anyone tried these disc brakes??

Discussion in 'General Questions' started by stackz, Oct 6, 2008.

  1. stackz

    stackz New Member|66:2|65:12|240:1318&_trksid=p3286.c0.m14

    I'm trying to determine if I can switch over to disc brakes on my powered mountain bike as the stock brakes just dont cut it. after 2/3 good braking times, they are pretty much useless until they are re-adjusted.

    cant tell if the brake in the auction is a universal type that might fit my bike.

    I'm still very green with bikes as I havent been on a bicycle in over 16 years aside from goofing around on the beach with rental bikes.

    the mountain bike I've got the engine on is this one:
    Last edited by a moderator: Oct 6, 2008

  2. ocscully

    ocscully Member

    Can you put disc brakes on the bike shown?, Yes. But would it be cost effective ?, In my opinion No. The bike shown does not have disc brake mounting tabs on either the frame or fork, So they will have to be added. Then you will need to purchase either a new rear wheel that has a disc brake capable hub or purchase a disc capable rear hub and have a wheel builder lace it into your old rim. The costs of these mods if you have to pay people to do them for you will far excede the cost of your bike as it now sits. You would be far better off to fide a new bike with the brakes you want and remount your motor into it than changing what you currently have.

    As for the brakes you linked to, They are pretty much standard fair for entry level Disc brakes.

  3. stackz

    stackz New Member

    ok, so what kind of bikes come with disc brakes and whats the price on entry level bikes of these types?? I was wanting to convert over to bicycle with the looks of a chopper but still has multiple speeds as well.

    but at the same time if I have to pay a minimum of like $400 for a bike like this I may as well just get a used moped lol.

    I just cant see myself going back/forth to the gym on this thing with the brakes wearing as fast as they are...even if I slow down to like 10mph before hitting the brakes there's gonna be times when I gotta hit them quick and I actually want the brakes there versus flying off into a ditch to avoid whatever it is in front of me :rolleyes:
  4. wildemere

    wildemere Member

    Try quality pads?

    Should be fine with good ones.

    Where did you get that seat?
  5. stackz

    stackz New Member

    got the seat from walmart for $20.

    went by the bike shop and talked with them and picked up another set of cheap pads for now and they are ordering me some nice pads which have three different compound types in them, $20 a set but if they work like I want then they are worth it. depending on how they wear (which is why I went with the triple compound type) I can then pick single compound pads based on which compound wears the least so I'm not spending $$ just simply trying out different pads...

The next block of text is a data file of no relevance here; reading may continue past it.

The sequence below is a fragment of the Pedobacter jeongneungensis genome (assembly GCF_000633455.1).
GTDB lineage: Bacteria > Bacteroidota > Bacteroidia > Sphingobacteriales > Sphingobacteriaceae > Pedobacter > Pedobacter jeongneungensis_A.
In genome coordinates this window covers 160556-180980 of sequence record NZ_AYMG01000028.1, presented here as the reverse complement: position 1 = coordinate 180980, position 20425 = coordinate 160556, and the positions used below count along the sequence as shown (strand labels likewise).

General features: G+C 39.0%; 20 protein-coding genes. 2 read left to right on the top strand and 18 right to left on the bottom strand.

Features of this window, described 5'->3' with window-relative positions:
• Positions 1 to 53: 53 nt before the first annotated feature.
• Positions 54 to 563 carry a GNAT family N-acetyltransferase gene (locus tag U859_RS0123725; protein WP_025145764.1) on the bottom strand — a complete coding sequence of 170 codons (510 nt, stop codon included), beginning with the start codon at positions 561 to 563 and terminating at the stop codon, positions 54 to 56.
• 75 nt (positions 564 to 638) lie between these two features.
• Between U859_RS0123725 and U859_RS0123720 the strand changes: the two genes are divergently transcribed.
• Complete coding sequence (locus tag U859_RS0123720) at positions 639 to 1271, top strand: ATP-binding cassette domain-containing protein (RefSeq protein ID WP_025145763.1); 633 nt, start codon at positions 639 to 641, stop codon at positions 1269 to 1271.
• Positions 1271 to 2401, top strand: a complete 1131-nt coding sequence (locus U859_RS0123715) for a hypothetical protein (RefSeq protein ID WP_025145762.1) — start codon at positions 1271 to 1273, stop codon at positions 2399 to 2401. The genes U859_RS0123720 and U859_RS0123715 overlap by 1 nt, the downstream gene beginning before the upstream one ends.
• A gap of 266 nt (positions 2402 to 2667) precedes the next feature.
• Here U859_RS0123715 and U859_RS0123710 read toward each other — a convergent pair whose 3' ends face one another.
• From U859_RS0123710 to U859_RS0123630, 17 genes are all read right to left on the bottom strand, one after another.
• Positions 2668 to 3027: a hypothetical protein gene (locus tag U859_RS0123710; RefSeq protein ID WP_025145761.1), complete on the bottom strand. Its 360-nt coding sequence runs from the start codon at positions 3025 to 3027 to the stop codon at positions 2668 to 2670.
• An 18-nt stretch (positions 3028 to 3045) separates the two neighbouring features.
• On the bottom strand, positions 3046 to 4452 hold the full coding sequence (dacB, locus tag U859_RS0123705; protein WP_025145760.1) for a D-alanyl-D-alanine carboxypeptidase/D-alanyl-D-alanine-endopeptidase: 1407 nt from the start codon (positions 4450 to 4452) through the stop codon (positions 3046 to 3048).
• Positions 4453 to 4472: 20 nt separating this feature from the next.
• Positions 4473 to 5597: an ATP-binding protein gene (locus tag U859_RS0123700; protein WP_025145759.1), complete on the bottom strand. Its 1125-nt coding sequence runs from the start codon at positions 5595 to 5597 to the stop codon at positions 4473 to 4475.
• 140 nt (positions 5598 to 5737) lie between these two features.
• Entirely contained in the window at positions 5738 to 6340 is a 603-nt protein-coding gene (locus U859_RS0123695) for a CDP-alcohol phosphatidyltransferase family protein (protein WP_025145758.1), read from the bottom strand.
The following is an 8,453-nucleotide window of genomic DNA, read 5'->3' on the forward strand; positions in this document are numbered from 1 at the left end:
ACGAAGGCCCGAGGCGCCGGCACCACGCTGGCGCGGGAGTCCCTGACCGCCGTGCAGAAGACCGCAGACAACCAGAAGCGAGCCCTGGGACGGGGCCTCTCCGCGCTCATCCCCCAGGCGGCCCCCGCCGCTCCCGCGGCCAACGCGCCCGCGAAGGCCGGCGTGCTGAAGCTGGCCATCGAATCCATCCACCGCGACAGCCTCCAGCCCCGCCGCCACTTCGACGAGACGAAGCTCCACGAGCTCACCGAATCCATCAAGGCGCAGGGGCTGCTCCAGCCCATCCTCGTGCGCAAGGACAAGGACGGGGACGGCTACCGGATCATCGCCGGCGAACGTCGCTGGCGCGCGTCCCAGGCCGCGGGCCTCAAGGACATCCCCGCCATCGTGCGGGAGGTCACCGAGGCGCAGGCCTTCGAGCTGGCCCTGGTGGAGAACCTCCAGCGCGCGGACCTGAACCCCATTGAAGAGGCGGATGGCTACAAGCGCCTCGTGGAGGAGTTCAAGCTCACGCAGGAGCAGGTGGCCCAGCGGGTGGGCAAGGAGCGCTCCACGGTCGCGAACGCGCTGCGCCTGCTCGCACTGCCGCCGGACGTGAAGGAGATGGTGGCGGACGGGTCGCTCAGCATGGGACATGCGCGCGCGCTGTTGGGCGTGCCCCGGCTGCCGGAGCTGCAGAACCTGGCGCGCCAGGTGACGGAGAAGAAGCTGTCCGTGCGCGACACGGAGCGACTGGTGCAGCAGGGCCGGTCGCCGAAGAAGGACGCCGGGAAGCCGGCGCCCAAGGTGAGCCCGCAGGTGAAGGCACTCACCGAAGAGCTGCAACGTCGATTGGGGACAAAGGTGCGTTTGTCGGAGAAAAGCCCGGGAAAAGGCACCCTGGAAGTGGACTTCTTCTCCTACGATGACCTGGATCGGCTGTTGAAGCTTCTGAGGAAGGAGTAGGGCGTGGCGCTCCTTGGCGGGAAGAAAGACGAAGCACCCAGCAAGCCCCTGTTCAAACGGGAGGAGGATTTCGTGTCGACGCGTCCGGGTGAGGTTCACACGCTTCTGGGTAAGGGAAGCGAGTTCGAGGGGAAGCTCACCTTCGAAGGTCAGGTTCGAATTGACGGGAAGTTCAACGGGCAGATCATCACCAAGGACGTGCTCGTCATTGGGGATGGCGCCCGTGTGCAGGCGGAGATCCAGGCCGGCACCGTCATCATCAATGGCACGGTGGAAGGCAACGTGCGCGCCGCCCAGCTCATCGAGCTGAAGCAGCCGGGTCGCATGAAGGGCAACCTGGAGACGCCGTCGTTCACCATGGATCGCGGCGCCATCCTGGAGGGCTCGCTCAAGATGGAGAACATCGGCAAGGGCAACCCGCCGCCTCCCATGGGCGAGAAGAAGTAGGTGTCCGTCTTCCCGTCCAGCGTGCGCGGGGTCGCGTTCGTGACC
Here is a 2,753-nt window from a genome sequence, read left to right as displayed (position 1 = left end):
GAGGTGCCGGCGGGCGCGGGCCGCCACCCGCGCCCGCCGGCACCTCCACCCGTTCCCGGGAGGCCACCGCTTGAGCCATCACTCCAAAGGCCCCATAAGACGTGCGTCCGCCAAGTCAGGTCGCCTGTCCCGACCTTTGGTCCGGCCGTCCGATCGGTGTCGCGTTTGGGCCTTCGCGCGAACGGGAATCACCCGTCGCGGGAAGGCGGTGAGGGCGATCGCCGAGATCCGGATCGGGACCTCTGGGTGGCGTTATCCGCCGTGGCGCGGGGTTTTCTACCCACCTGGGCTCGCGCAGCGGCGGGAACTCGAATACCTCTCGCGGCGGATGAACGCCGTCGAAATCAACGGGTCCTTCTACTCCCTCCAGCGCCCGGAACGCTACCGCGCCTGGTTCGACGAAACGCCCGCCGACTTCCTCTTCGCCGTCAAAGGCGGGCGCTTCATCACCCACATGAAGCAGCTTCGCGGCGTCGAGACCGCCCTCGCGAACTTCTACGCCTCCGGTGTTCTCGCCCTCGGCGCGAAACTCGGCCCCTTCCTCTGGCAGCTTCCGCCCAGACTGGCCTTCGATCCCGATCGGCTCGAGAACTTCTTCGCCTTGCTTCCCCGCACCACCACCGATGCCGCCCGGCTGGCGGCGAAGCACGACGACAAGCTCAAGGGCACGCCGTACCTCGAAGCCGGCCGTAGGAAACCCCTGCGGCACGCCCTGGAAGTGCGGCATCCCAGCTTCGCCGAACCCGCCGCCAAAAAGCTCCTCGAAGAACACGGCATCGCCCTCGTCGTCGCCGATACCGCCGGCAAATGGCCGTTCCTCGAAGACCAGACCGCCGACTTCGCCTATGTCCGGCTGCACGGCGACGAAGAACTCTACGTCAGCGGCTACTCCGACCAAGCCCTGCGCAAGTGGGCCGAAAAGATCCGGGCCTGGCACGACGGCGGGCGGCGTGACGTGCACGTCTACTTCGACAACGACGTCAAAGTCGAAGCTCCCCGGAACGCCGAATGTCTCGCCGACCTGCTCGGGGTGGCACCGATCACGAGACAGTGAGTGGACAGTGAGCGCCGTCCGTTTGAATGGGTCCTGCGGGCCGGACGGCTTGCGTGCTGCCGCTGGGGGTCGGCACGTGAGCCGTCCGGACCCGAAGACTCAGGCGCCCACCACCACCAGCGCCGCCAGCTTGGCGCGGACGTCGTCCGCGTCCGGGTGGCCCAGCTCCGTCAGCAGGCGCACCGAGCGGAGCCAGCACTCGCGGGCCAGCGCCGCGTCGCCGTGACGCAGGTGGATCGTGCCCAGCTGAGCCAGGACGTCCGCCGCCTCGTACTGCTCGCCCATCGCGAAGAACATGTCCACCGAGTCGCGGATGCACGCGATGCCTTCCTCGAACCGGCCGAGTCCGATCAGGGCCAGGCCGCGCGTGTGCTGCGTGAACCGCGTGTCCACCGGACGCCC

oh yeah, how loose do you set the pads?? like how much space between the pad and the tire rim??
  6. QG_pointblank

    QG_pointblank New Member

    Simple and cheap...
    a2z disc brake adapter(ebay round $40)
    rear disc wheel...gotta get one
    and your disc setup your looking at
    or find avids.. super stopping power
    hope that helps

    Or but good systems
    Last edited: Oct 6, 2008
  7. stackz

    stackz New Member

    only bad thing is I have no clue what these parts remotely look like. can you post pic link (maybe ebay hint hint) of the parts?? I know what #3 looks like but no clue what the rear disc wheel looks like?? I thought it was the slotted disc thing in my #3 link??

    I think this is the first one: (tinyurl link, just click link in there lol)
  8. Mountainman

    Mountainman Active Member

    if I was using brake pads -- would for sure -- buy THE BEST I CAN GET

    I think soft is better -- could be wrong
    soft I would think would stop better but wear out faster

    I use at this time disc brakes
    been working real well
    hope that when they wear down - I can find proper replacement

    been wondering about reg brake pads such as you have
    will cutting groves in pads help with the stopping ???

    regarding adjustment of brakes
    as close as we can get them -- without rubbing on wheel

    ride that thing Mountainman
  9. hill climber

    hill climber Member

    rear rim brakes dont work well with 2 stroke oil on the rim. stock exhaust is just that way. most of your braking should be done with the front anyway.
  10. Mountainman

    Mountainman Active Member

    yes - hill climber (front brake - best for stoping)
    this is true for the more EXPERIENCED RIDER
    but - for those that do not truly understand dangers of front brake ????

    at our bicycle shop